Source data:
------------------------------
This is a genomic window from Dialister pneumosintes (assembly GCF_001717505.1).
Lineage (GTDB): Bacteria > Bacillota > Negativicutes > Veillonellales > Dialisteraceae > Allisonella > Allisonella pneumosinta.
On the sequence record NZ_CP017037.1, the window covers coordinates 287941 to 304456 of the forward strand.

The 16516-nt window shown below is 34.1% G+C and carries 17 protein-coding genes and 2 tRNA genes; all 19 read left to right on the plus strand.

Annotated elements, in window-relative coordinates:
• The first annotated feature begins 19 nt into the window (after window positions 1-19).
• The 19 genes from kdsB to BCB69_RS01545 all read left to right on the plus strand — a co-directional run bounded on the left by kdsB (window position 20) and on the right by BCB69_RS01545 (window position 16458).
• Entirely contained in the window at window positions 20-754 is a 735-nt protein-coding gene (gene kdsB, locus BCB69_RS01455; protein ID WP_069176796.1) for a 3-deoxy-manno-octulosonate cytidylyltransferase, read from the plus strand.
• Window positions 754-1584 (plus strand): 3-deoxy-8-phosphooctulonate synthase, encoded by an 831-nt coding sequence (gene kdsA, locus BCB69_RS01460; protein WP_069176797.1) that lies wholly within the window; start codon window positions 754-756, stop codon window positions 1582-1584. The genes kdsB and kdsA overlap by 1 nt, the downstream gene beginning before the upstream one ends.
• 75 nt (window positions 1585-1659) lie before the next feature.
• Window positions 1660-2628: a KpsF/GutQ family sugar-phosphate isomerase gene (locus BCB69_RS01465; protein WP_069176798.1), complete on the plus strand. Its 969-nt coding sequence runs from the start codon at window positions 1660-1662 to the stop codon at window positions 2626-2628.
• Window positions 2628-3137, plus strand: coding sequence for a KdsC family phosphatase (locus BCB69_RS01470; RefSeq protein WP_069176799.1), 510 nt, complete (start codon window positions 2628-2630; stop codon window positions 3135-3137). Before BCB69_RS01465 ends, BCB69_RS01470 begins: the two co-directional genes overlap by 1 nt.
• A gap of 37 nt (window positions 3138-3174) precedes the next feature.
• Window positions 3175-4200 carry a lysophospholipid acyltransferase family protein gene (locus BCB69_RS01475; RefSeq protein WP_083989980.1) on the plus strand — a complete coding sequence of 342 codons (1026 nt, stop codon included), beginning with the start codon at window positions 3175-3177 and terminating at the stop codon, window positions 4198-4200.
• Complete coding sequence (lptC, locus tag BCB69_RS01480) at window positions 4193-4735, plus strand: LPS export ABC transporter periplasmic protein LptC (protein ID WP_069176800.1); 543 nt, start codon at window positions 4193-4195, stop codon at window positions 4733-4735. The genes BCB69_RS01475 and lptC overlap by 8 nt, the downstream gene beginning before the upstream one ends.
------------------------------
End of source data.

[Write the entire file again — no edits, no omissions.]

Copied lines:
This is a genomic window from Dialister pneumosintes (assembly GCF_001717505.1).
Lineage (GTDB): Bacteria > Bacillota > Negativicutes > Veillonellales > Dialisteraceae > Allisonella > Allisonella pneumosinta.
On the sequence record NZ_CP017037.1, the window covers coordinates 287941 to 304456 of the forward strand.

The 16516-nt window shown below is 34.1% G+C and carries 17 protein-coding genes and 2 tRNA genes; all 19 read left to right on the plus strand.

Annotated elements, in window-relative coordinates:
• The first annotated feature begins 19 nt into the window (after window positions 1-19).
• The 19 genes from kdsB to BCB69_RS01545 all read left to right on the plus strand — a co-directional run bounded on the left by kdsB (window position 20) and on the right by BCB69_RS01545 (window position 16458).
• Entirely contained in the window at window positions 20-754 is a 735-nt protein-coding gene (gene kdsB, locus BCB69_RS01455; protein ID WP_069176796.1) for a 3-deoxy-manno-octulosonate cytidylyltransferase, read from the plus strand.
• Window positions 754-1584 (plus strand): 3-deoxy-8-phosphooctulonate synthase, encoded by an 831-nt coding sequence (gene kdsA, locus BCB69_RS01460; protein WP_069176797.1) that lies wholly within the window; start codon window positions 754-756, stop codon window positions 1582-1584. The genes kdsB and kdsA overlap by 1 nt, the downstream gene beginning before the upstream one ends.
• 75 nt (window positions 1585-1659) lie before the next feature.
• Window positions 1660-2628: a KpsF/GutQ family sugar-phosphate isomerase gene (locus BCB69_RS01465; protein WP_069176798.1), complete on the plus strand. Its 969-nt coding sequence runs from the start codon at window positions 1660-1662 to the stop codon at window positions 2626-2628.
• Window positions 2628-3137, plus strand: coding sequence for a KdsC family phosphatase (locus BCB69_RS01470; RefSeq protein WP_069176799.1), 510 nt, complete (start codon window positions 2628-2630; stop codon window positions 3135-3137). Before BCB69_RS01465 ends, BCB69_RS01470 begins: the two co-directional genes overlap by 1 nt.
• A gap of 37 nt (window positions 3138-3174) precedes the next feature.
• Window positions 3175-4200 carry a lysophospholipid acyltransferase family protein gene (locus BCB69_RS01475; RefSeq protein WP_083989980.1) on the plus strand — a complete coding sequence of 342 codons (1026 nt, stop codon included), beginning with the start codon at window positions 3175-3177 and terminating at the stop codon, window positions 4198-4200.
• Complete coding sequence (lptC, locus tag BCB69_RS01480) at window positions 4193-4735, plus strand: LPS export ABC transporter periplasmic protein LptC (protein ID WP_069176800.1); 543 nt, start codon at window positions 4193-4195, stop codon at window positions 4733-4735. The genes BCB69_RS01475 and lptC overlap by 8 nt, the downstream gene beginning before the upstream one ends.